Dior Cruise 2017

Dior Cruise 2017

One ankle-length red dress with a bright pattern showed where the designers might have developed further a romantic summer evening look.

How much do these inter-season collections matter, for all that the mega-brands are competing for far-flung show spots, from Chanel's Cuba to Louis Vuitton's Rio?
According to Toledano, the Cruise shows are extremely valuable, as much for their long period on sale as for their importance to a six-part offering to clients.


Dior Cruise 2017

Dior Cruise 2017

Dior Cruise 2017

"The Cruise collection is delivered earliest, so mathematically it is very important," said the executive. "With Spring/Summer and the interim collections we have six moments. Every two months we have newness. For the tourist business, they come only once. But for our clients they want new things. It's question of pace. And you have to get the pace right." 


Dior Cruise 2017

Dior Cruise 2017

Serge and Lucie said that they had visited Blenheim for the first time only in mid-March, which meant that they had produced the entire collection in just two months. "We had too see it to take it in — the size of it, arriving and seeing such grandeur is so impressive, but we also saw a lot of small things that had been collected and accumulated over the years," said Lucie.

Actress Kate Mara, wearing Dior, at the Cruise 2017 show at Blenheim

All credit to the designers not to let the grandeur overwhelm them. But surely it is also important to re-work each season the existing codes of the house? While Chanel unfailingly makes over the familiar symbols such as tweeds, pearls, Mademoiselle's hats and camellias, I don't see that same definition at Dior, although there is always an interpretation of the shapely "Bar" jacket, sometimes transformed with a peplum or bisected into a different shape or even wrapped into soft drapes.

Dior childrenswear for Spring/Summer 2016

But what the designers called a "conversation between France and England" I did not see as, for example, a mutual love of flowerbeds and roses.

Nor did I feel that the duo captured what the French call "l'air du temps" — something in the air. This is a nervy moment politically, with Great Britain deciding in three weeks whether to leave the European Union, and France struggling with strikes and social unrest - just those very societal issues that Margaret Thatcher took on and won in the United Kingdom four decades ago.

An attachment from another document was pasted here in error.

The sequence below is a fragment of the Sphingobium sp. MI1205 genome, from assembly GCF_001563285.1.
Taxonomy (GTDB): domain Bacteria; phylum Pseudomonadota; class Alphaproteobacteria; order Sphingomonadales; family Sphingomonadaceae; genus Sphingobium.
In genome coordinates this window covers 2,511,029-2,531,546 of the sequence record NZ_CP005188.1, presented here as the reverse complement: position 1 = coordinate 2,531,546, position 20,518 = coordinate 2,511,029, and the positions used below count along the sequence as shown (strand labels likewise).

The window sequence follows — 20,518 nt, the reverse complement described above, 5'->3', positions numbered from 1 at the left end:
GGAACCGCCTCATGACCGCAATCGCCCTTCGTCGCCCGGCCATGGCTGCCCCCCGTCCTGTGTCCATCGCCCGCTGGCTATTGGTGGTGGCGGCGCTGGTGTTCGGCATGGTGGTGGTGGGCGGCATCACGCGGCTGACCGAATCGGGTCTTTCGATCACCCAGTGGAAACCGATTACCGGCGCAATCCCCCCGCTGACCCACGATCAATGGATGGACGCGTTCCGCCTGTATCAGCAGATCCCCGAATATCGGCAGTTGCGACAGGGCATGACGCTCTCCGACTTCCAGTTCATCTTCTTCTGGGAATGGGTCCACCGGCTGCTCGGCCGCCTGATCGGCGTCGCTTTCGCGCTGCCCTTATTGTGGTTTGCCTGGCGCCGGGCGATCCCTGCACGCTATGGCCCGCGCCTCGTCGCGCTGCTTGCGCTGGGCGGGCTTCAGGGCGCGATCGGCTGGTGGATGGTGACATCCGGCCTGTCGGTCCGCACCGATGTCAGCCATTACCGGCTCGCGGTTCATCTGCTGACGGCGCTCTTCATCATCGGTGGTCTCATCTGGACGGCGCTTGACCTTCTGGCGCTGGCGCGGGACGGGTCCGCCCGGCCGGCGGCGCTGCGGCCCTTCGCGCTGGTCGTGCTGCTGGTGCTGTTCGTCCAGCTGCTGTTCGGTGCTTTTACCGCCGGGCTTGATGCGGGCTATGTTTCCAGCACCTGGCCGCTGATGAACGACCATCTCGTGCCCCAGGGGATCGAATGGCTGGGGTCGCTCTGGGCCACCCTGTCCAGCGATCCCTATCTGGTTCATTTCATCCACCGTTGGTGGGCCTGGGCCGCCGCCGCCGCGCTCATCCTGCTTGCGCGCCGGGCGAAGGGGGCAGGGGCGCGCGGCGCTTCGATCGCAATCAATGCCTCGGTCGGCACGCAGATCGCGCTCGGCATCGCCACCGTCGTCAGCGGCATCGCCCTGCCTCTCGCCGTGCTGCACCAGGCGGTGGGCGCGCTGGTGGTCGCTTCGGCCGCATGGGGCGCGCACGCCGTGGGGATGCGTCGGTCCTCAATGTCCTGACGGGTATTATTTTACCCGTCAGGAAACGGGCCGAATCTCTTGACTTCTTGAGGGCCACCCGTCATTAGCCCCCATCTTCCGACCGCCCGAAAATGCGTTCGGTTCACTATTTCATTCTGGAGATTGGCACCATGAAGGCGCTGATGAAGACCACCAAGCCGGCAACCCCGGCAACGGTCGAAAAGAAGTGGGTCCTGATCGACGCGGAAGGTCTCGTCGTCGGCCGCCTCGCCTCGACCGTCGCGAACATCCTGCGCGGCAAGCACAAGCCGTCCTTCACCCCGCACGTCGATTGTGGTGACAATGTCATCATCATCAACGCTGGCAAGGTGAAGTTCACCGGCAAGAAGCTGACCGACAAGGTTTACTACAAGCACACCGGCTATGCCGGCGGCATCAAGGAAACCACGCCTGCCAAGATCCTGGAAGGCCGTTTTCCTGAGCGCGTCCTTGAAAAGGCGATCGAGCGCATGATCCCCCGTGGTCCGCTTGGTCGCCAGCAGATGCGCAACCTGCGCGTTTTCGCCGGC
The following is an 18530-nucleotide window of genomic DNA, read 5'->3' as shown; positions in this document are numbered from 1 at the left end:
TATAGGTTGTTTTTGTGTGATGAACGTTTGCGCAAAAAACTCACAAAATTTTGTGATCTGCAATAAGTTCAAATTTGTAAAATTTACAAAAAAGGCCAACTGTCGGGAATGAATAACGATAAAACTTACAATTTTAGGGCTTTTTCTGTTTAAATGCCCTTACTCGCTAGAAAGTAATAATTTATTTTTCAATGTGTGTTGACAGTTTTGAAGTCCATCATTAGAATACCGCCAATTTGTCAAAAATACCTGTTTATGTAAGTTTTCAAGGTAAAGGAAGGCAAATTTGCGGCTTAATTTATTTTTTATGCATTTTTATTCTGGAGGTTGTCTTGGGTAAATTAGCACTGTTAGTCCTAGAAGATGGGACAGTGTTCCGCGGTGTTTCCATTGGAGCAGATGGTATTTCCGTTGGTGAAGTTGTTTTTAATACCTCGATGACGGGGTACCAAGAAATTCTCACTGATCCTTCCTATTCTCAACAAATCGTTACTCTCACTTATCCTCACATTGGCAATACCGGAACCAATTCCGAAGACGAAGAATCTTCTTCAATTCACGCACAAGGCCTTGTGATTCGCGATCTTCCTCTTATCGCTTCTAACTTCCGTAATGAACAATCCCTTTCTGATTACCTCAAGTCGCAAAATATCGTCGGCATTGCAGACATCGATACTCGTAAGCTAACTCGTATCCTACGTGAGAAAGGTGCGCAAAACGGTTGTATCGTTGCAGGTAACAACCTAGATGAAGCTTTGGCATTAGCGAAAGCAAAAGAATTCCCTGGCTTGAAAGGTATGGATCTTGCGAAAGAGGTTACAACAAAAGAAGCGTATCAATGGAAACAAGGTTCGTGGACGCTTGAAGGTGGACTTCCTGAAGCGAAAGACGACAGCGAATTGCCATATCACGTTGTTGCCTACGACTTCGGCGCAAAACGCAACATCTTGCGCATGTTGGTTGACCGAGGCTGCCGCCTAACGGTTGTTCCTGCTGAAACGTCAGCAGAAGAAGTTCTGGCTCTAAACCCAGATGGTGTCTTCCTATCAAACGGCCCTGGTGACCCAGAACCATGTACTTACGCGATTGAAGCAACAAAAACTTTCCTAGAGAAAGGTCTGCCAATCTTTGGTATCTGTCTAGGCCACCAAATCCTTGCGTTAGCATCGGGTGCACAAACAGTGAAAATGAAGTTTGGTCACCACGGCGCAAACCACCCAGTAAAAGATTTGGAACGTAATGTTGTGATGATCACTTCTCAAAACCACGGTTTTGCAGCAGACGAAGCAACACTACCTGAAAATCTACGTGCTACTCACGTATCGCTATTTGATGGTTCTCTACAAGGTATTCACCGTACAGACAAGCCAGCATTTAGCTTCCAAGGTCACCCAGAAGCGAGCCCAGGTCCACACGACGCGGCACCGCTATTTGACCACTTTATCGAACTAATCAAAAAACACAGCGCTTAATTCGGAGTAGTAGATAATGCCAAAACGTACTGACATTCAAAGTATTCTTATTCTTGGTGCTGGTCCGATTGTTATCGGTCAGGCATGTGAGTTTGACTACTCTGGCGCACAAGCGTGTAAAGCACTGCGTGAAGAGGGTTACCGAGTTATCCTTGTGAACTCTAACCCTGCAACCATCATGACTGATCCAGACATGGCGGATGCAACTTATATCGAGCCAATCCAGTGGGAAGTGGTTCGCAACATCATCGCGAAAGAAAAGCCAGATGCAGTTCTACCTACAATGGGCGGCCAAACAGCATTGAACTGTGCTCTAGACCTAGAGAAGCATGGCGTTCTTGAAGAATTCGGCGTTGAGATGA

Guests were whisked from London to Blenheim on the "Dior Express" train

For this Dior show, the accent was on the past, as celebrities and fashion editors from across the world boarded the Orient Express, which chugged its way up to Blenheim. High-speed trains may be something that the French do far better than the British these days, but this slow-mo travel was a romantic journey that transported Kate Beckinsale and many other celebrities into a painterly vision of green fields and cosy cottages. The previous evening, the same crowd had attended a make-believe pub, transformed for one night only into "The Lady Dior" on London's elegant Mount Street. And after the Blenheim event, guests were invited to a party at Loulou's at 5 Hertford Street - a Mayfair club with a British upper-crust society heritage.


The Dior picnic basket, designed by Lucie de la Falaise

The atrium of the new Dior store in London

Architect Peter Marino explained to me that this epicentre of style had been five years in the making and that it carries an exceptional range of products.

Apart from the vast area devoted to clothes, streamlined, artistic, but nothing that would frighten Blenheim's horses, there are new areas in which the super-rich can now invest.

A generous part is devoted to streamlined interiors and tablewear, including a lavish picnic basket designed by Lucie de la Falaise. Then there is a two-storey "house", similar to what might be found in the Oxfordshire countryside. It is dedicated to childrenswear and among the rooms I found one that seemed to sum up the grandeur and glamour of the mega-wealthy. It is devoted entirely to haute kiddy couture.


A Mayfair pub was transformed into "The Lady Dior" for the evening

The new Dior store in London - the exterior belies the enormous retail area inside